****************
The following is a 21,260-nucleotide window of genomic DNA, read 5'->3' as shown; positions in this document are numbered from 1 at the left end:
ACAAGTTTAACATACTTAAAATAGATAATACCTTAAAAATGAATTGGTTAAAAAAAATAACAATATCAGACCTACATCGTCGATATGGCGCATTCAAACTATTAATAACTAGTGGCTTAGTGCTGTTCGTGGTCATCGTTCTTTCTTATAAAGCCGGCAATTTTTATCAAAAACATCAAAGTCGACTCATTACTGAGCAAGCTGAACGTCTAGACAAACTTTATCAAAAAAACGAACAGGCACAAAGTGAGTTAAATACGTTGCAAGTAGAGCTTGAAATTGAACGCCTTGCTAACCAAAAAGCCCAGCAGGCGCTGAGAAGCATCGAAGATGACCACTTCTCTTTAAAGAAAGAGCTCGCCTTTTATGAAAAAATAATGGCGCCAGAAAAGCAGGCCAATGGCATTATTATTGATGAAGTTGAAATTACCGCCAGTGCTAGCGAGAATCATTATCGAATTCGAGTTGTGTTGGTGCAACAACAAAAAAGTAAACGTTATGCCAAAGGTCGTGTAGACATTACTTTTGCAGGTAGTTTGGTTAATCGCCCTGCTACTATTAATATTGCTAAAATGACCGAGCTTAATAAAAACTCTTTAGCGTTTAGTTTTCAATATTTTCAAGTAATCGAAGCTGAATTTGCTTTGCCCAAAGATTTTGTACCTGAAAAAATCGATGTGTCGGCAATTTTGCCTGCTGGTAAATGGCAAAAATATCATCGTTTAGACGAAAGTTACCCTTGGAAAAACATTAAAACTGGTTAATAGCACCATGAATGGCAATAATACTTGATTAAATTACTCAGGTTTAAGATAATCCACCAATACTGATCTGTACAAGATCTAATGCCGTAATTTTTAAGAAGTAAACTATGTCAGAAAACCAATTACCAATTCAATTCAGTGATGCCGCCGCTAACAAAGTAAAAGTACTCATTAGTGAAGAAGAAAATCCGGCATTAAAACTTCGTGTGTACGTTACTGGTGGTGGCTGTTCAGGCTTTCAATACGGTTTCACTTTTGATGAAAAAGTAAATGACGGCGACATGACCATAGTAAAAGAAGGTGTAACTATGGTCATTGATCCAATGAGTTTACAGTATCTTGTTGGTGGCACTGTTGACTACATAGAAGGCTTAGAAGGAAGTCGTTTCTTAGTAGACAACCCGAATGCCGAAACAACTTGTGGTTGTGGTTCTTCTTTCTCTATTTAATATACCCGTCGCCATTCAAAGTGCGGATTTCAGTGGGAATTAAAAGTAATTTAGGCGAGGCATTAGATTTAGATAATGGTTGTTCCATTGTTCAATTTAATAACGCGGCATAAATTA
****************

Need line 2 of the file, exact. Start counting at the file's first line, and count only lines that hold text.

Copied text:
ACAAGTTTAACATACTTAAAATAGATAATACCTTAAAAATGAATTGGTTAAAAAAAATAACAATATCAGACCTACATCGTCGATATGGCGCATTCAAACTATTAATAACTAGTGGCTTAGTGCTGTTCGTGGTCATCGTTCTTTCTTATAAAGCCGGCAATTTTTATCAAAAACATCAAAGTCGACTCATTACTGAGCAAGCTGAACGTCTAGACAAACTTTATCAAAAAAACGAACAGGCACAAAGTGAGTTAAATACGTTGCAAGTAGAGCTTGAAATTGAACGCCTTGCTAACCAAAAAGCCCAGCAGGCGCTGAGAAGCATCGAAGATGACCACTTCTCTTTAAAGAAAGAGCTCGCCTTTTATGAAAAAATAATGGCGCCAGAAAAGCAGGCCAATGGCATTATTATTGATGAAGTTGAAATTACCGCCAGTGCTAGCGAGAATCATTATCGAATTCGAGTTGTGTTGGTGCAACAACAAAAAAGTAAACGTTATGCCAAAGGTCGTGTAGACATTACTTTTGCAGGTAGTTTGGTTAATCGCCCTGCTACTATTAATATTGCTAAAATGACCGAGCTTAATAAAAACTCTTTAGCGTTTAGTTTTCAATATTTTCAAGTAATCGAAGCTGAATTTGCTTTGCCCAAAGATTTTGTACCTGAAAAAATCGATGTGTCGGCAATTTTGCCTGCTGGTAAATGGCAAAAATATCATCGTTTAGACGAAAGTTACCCTTGGAAAAACATTAAAACTGGTTAATAGCACCATGAATGGCAATAATACTTGATTAAATTACTCAGGTTTAAGATAATCCACCAATACTGATCTGTACAAGATCTAATGCCGTAATTTTTAAGAAGTAAACTATGTCAGAAAACCAATTACCAATTCAATTCAGTGATGCCGCCGCTAACAAAGTAAAAGTACTCATTAGTGAAGAAGAAAATCCGGCATTAAAACTTCGTGTGTACGTTACTGGTGGTGGCTGTTCAGGCTTTCAATACGGTTTCACTTTTGATGAAAAAGTAAATGACGGCGACATGACCATAGTAAAAGAAGGTGTAACTATGGTCATTGATCCAATGAGTTTACAGTATCTTGTTGGTGGCACTGTTGACTACATAGAAGGCTTAGAAGGAAGTCGTTTCTTAGTAGACAACCCGAATGCCGAAACAACTTGTGGTTGTGGTTCTTCTTTCTCTATTTAATATACCCGTCGCCATTCAAAGTGCGGATTTCAGTGGGAATTAAAAGTAATTTAGGCGAGGCATTAGATTTAGATAATGGTTGTTCCATTGTTCAATTTAATAACGCGGCATAAATTA